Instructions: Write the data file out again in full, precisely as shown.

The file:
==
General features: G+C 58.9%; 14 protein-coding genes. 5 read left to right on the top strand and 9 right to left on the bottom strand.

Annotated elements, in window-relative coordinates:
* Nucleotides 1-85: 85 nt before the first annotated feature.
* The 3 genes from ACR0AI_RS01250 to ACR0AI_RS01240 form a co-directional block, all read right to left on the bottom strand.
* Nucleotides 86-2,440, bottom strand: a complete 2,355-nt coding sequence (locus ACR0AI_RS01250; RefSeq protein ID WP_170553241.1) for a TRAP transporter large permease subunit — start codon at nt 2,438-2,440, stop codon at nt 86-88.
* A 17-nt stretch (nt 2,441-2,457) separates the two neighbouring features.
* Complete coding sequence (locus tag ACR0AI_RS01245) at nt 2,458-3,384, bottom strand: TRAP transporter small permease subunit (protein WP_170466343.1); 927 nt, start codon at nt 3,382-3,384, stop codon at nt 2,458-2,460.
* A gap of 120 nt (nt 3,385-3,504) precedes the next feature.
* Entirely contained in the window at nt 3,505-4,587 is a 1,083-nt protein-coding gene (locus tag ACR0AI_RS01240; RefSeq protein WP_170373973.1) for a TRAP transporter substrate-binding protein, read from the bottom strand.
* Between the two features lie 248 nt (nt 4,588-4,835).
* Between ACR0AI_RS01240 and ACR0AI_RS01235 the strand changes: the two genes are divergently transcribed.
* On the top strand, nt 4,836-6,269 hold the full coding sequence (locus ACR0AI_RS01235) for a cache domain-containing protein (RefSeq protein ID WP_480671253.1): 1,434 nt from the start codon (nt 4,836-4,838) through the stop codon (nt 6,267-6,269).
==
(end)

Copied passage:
General features: G+C 58.9%; 14 protein-coding genes. 5 read left to right on the top strand and 9 right to left on the bottom strand.

Annotated elements, in window-relative coordinates:
* Nucleotides 1-85: 85 nt before the first annotated feature.
* The 3 genes from ACR0AI_RS01250 to ACR0AI_RS01240 form a co-directional block, all read right to left on the bottom strand.
* Nucleotides 86-2,440, bottom strand: a complete 2,355-nt coding sequence (locus ACR0AI_RS01250; RefSeq protein ID WP_170553241.1) for a TRAP transporter large permease subunit — start codon at nt 2,438-2,440, stop codon at nt 86-88.
* A 17-nt stretch (nt 2,441-2,457) separates the two neighbouring features.
* Complete coding sequence (locus tag ACR0AI_RS01245) at nt 2,458-3,384, bottom strand: TRAP transporter small permease subunit (protein WP_170466343.1); 927 nt, start codon at nt 3,382-3,384, stop codon at nt 2,458-2,460.
* A gap of 120 nt (nt 3,385-3,504) precedes the next feature.
* Entirely contained in the window at nt 3,505-4,587 is a 1,083-nt protein-coding gene (locus tag ACR0AI_RS01240; RefSeq protein WP_170373973.1) for a TRAP transporter substrate-binding protein, read from the bottom strand.
* Between the two features lie 248 nt (nt 4,588-4,835).
* Between ACR0AI_RS01240 and ACR0AI_RS01235 the strand changes: the two genes are divergently transcribed.
* On the top strand, nt 4,836-6,269 hold the full coding sequence (locus ACR0AI_RS01235) for a cache domain-containing protein (RefSeq protein ID WP_480671253.1): 1,434 nt from the start codon (nt 4,836-4,838) through the stop codon (nt 6,267-6,269).